In 2016, Google and Temasek launched a multi-year research program to delve into the internet economies of Southeast Asia. This year, with Bain & Company joining us as lead research partner, we continue tracking the growth of the internet economy in the region, expanding our vertical coverage to Digital Financial Services and diving deeper into e-Commerce, Media, Ride Hailing, and Travel.
Here are some of the key findings from the e-Conomy SEA 2019 report, available for download.
Mobile internet transforming Southeast Asia
Just over a decade ago, almost four in five Southeast Asians had no internet connectivity and limited access to the internet. Today, Southeast Asians are the most engaged mobile internet users in the world. There are 360 million internet users in the region, and 90% of them connect to the internet primarily through their mobile phones.
These internet users communicate with their families, friends, and colleagues, and they entertain themselves, learn new skills, and become more productive. Increasingly, they buy products, trips, and food online. All this takes place millions of times every day across the region. A vision that was almost impossible to imagine is now daily routine.
Southeast Asia’s internet economy hits $100 billion
Powered by these fundamental changes in consumer behavior, the internet economy continues to grow at an unprecedented pace. It has soared to $100 billion for the first time in 2019, more than tripling in size over the last four years. e-Commerce and Ride Hailing continue to beat the most optimistic of predictions. Online Media and Online Travel keep growing at a steady rate, with ample room to expand further. By 2025, the internet economy is expected to grow to $300 billion.
Fast and faster: dual-speed Southeast Asia
The internet economies in Malaysia, Thailand, Singapore, and the Philippines are growing by between 20% and 30% annually, with no signs of slowing down. This is a remarkable feat compared to other regions, but hardly the best showing in Southeast Asia. The two pacesetters in the region are Indonesia and Vietnam, which lead the pack with growth rates in excess of 40% a year.
Time is money: competing for user engagement
Companies are switching their focus from acquiring new customers to driving engagement. Their goal is to convince users to stay on their platforms for longer, in the belief that purchases will follow. Vying for user engagement, companies have expanded their scope across sectors, moving into new services, gamifying promotions and streaming enticing content. This has ignited more intense competition, while providing users with more choices and lower prices.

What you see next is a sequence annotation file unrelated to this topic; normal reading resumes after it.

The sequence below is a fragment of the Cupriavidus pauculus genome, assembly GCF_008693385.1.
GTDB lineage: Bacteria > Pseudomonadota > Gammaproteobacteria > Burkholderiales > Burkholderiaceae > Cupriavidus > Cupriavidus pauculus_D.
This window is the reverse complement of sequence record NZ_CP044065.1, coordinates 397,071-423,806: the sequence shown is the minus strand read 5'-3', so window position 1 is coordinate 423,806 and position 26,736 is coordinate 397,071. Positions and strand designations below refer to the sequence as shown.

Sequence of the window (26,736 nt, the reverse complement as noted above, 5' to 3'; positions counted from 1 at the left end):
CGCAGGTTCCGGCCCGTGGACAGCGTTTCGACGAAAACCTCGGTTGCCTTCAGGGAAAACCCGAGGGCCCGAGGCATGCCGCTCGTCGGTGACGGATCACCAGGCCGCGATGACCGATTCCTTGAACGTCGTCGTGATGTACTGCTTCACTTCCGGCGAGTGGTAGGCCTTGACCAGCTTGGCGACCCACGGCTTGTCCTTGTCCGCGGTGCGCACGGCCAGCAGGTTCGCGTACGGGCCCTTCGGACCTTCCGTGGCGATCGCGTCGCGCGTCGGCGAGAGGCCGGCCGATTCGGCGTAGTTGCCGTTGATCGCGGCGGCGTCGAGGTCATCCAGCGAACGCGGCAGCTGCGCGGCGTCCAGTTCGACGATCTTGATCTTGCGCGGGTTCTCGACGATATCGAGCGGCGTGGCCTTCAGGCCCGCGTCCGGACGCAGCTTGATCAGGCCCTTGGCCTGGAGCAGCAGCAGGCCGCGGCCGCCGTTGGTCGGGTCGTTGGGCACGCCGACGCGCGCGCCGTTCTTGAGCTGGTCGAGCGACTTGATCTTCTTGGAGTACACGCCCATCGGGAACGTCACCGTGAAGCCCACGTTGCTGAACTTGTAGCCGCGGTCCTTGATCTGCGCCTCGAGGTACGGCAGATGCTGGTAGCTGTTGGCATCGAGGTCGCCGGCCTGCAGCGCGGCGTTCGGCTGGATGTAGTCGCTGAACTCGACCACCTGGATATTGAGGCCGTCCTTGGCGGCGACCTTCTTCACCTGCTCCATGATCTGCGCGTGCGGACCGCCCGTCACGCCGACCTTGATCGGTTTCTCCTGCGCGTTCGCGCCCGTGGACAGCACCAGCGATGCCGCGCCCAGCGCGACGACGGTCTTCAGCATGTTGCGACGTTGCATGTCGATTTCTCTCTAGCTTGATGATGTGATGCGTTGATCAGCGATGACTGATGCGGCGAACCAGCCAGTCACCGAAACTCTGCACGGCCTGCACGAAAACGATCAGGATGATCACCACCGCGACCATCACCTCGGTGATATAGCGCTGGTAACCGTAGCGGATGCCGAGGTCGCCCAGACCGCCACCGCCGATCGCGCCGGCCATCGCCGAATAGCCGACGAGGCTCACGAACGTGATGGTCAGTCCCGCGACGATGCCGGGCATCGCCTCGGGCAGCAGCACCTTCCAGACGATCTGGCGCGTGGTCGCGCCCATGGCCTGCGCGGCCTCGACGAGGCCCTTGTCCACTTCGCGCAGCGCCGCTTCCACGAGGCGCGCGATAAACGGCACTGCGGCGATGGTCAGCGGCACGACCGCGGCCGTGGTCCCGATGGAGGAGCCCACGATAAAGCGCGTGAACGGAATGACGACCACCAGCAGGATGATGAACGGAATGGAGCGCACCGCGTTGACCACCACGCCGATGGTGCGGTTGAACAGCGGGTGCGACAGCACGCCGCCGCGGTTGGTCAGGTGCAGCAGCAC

Growth opportunities beyond metros
The growth of the internet economy has yet to spread evenly across Southeast Asia. Seven metropolitan areas that house just 15% of the region’s population still account for more than 50% of the internet economy. People living in these metro areas buy six times more online than those living elsewhere. The internet economy, however, has the potential to grow twice as fast in areas outside the big cities, bringing all Southeast Asians on board.
Digital financial services reach the inflection point
The adoption of digital payments has finally reached an inflection point and is expected to cross $1 trillion by 2025, accounting for almost 1 in every 2 dollars spent in the region. Other Digital Financial Services are still nascent but gaining traction. These technology-enabled business models are best positioned to give Southeast Asia’s underbanked population access to financial services. While new entrants and established players are competing and partnering to tackle this opportunity, supportive regulations will play a critical role. (For more on the digital financial services in SEA, check out this report.)
Funding remains healthy despite global headwinds
More than $37 billion of capital has flowed into the internet economy over the last four years. While the majority has gone to e-Commerce and Ride Hailing Unicorns, investments in nearly 3,000 startups in the region remain sizable. A growing cadre of “Aspiring Unicorns” has emerged and is on the lookout for late-stage funding to scale further. Regional and global investors are geared up for this opportunity, ready to back companies for longer and with more resources.
Ecosystem challenges being resolved
Southeast Asia has made progress in overcoming the initial roadblocks in the internet economy. Internet access is now affordable for large segments of the population, and consumer trust in digital services has improved significantly. e-Commerce logistics, once a challenge, has turned into a business opportunity for both startups and established players. Digital Payments are rapidly spreading online and offline. But talent remains a pressing constraint despite all efforts by internet economy companies to “fill the gap”.